Somewhere between the childhood neglect and our first broken heart, between every rom-com and the last man who never called, the definition of Love, the real one, was lost. We’re given unrealistic expectations from movies, depressing depictions from TV shows, and misleading definitions from women’s magazines. To sum it up, our culture has stripped love of its depth and purpose down to mere infatuation and sexual acts primarily concerned with selfish pleasure. So, what is love?

Love is willing the good of another person.

What does that mean? It means wanting and doing what’s best for the person. But there are two distinctions.

Interested Love

  • This is the most common love, the love that wants the good of another person for yourself. You love his personality, his values, his looks, etc. and you want to have him to yourself.

Disinterested Love

  • The more perfect love, the love that wants what's best for another person, regardless of your own desires or personal cost.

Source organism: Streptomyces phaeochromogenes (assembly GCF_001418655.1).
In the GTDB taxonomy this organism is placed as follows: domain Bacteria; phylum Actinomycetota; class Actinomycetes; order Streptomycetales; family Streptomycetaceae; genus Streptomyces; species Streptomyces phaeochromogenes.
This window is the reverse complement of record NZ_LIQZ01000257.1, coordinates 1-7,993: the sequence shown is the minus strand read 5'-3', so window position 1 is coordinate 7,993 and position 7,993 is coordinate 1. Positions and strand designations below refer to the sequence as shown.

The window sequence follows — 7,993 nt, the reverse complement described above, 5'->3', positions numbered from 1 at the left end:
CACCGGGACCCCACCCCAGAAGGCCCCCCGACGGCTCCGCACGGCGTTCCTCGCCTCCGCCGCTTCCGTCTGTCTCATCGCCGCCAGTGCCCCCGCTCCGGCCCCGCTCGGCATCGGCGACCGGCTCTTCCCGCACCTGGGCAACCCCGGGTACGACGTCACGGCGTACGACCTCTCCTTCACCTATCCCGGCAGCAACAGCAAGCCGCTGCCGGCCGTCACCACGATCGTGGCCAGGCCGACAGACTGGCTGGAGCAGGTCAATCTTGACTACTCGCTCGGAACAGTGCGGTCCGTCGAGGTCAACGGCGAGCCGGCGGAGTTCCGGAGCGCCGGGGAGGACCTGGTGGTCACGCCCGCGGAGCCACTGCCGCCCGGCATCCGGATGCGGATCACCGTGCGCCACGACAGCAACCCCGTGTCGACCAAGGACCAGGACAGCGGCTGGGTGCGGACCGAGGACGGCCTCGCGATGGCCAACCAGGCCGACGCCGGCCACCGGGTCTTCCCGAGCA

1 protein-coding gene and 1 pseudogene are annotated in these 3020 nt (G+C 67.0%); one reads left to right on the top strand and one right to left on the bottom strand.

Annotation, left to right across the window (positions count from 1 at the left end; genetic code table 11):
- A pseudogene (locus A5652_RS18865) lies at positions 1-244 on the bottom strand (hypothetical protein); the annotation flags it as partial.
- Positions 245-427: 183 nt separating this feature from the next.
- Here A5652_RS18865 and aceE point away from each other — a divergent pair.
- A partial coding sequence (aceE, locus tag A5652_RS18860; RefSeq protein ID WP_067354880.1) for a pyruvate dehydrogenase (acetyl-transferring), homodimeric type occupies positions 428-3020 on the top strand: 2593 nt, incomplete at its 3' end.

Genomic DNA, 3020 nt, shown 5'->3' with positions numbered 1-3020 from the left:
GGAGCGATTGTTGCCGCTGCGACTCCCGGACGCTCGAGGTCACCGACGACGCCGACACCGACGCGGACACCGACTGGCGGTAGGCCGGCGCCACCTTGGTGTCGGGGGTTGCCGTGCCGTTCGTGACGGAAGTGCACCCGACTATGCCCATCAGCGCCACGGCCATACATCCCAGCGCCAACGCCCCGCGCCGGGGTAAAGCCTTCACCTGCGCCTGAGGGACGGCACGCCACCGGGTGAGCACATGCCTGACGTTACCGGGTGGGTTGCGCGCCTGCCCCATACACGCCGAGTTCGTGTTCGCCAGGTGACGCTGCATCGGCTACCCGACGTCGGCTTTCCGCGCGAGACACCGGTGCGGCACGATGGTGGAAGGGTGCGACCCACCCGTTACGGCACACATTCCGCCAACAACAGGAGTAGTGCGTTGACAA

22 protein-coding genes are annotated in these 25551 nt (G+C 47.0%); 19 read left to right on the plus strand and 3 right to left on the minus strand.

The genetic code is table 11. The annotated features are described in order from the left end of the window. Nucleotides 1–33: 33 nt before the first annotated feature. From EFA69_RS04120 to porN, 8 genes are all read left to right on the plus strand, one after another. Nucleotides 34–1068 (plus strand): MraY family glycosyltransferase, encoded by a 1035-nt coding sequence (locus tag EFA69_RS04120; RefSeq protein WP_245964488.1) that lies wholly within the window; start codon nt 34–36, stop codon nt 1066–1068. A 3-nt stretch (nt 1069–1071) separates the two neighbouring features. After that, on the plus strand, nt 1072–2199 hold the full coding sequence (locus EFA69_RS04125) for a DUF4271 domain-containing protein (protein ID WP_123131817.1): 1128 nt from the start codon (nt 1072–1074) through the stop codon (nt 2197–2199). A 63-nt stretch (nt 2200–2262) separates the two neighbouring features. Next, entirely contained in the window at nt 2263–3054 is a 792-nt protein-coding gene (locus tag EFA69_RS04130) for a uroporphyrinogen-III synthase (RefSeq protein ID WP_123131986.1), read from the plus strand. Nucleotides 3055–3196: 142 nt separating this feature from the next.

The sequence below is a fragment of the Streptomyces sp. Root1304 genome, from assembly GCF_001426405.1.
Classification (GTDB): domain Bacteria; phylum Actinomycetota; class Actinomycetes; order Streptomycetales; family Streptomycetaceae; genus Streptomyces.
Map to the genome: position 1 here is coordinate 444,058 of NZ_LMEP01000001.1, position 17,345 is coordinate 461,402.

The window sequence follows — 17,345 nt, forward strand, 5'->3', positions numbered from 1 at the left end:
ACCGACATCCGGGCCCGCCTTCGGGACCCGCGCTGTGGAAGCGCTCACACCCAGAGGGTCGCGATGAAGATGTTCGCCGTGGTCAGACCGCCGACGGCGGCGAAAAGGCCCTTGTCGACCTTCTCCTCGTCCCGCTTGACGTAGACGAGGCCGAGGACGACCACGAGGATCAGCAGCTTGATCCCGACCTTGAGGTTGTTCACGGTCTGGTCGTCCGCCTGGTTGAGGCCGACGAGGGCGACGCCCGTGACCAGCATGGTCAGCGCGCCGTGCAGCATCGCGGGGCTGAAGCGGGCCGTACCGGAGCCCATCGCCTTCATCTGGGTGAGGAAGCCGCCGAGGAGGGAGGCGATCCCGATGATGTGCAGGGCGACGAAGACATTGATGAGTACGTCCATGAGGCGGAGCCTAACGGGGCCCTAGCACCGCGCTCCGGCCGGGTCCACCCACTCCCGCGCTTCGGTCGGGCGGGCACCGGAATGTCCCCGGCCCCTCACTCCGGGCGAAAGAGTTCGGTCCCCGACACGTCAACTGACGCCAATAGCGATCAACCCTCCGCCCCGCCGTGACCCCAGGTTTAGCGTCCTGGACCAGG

There Are 3 Phases of Love:

  1. Emotional Love (driven by feeling)

  2. Volitional Love (driven by the will)

  3. Selfless Love (driven by a desire to do what is best for the beloved for his sake, regardless of the personal cost to you).

Since February is the month of love, we invite you on this journey to discover, or rediscover, the four kinds of love. What they are and what they aren’t, the happiness they can bring, and the sorrow they can leave behind.

The Four Loves

I. Familiar Love (Affection)

What it is: Affection is the most universal and instinctual of all loves - a familiar love - such as the love we have for our family and our pets. This is the love in which our experience seems to be the most similar to that of animals.

Why We Need Affection

It's the most instinctual because it's the most needed from birth to survive. As a child grows, it's the affection and validation of the father that becomes so vital to their psychological health and emotional strength. Neglected daughters develop the infamous “daddy issues,” and scorned sons can spend a lifetime battling insecurities from a lack of self-worth.

II. Friendship